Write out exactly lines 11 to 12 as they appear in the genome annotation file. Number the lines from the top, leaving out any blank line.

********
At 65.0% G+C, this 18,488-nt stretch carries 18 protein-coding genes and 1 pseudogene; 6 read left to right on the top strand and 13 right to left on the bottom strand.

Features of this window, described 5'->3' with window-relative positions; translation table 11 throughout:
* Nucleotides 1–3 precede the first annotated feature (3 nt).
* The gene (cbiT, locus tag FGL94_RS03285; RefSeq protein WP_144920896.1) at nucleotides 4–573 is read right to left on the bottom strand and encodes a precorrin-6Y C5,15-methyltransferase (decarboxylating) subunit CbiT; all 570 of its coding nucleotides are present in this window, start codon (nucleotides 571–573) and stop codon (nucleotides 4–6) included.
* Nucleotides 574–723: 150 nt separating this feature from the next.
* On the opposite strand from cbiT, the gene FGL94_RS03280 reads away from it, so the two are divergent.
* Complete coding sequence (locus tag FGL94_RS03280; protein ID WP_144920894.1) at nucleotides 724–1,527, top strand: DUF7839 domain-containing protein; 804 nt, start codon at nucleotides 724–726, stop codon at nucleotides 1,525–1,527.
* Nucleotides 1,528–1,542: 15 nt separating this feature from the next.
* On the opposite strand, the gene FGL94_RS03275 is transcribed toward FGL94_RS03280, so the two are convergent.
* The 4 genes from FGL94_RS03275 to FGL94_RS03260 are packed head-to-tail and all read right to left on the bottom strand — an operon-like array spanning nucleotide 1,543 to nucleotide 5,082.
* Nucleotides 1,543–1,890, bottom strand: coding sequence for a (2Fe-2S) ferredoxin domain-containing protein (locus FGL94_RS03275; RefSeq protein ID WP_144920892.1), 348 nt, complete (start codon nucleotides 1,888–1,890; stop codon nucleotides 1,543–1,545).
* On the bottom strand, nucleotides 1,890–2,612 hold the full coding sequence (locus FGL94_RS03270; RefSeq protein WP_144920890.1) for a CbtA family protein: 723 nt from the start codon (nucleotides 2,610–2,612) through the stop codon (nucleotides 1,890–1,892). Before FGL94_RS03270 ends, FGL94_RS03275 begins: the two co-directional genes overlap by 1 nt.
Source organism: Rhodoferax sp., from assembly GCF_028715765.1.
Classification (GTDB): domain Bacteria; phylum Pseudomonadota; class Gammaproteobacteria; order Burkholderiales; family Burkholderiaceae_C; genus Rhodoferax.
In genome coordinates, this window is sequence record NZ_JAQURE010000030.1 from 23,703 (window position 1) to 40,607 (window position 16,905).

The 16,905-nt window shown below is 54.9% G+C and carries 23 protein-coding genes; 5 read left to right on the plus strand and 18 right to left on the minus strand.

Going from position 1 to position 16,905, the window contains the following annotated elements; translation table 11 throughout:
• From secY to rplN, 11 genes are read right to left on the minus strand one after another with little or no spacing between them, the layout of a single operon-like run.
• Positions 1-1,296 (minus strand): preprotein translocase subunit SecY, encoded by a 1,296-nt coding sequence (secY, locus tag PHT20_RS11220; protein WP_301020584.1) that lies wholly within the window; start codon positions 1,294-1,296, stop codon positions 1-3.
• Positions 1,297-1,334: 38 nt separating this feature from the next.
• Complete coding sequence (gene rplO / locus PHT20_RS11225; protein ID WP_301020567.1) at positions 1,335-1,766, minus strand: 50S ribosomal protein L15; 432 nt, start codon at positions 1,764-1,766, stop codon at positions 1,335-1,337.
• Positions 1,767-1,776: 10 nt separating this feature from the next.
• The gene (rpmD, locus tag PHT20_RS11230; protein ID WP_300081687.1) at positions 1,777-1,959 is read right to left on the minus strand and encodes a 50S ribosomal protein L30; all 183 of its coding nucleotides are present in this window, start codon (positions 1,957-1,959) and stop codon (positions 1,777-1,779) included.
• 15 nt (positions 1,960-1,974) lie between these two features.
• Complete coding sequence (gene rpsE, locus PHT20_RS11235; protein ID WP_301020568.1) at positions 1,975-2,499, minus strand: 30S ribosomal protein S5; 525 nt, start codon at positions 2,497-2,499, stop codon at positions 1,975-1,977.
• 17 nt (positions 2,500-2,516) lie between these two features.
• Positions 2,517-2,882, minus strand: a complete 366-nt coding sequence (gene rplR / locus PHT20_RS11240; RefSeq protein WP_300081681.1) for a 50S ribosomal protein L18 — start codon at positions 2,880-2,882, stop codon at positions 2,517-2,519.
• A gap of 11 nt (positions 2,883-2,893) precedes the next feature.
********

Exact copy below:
* Nucleotides 1,543–1,890, bottom strand: coding sequence for a (2Fe-2S) ferredoxin domain-containing protein (locus FGL94_RS03275; RefSeq protein ID WP_144920892.1), 348 nt, complete (start codon nucleotides 1,888–1,890; stop codon nucleotides 1,543–1,545).
* On the bottom strand, nucleotides 1,890–2,612 hold the full coding sequence (locus FGL94_RS03270; RefSeq protein WP_144920890.1) for a CbtA family protein: 723 nt from the start codon (nucleotides 2,610–2,612) through the stop codon (nucleotides 1,890–1,892). Before FGL94_RS03270 ends, FGL94_RS03275 begins: the two co-directional genes overlap by 1 nt.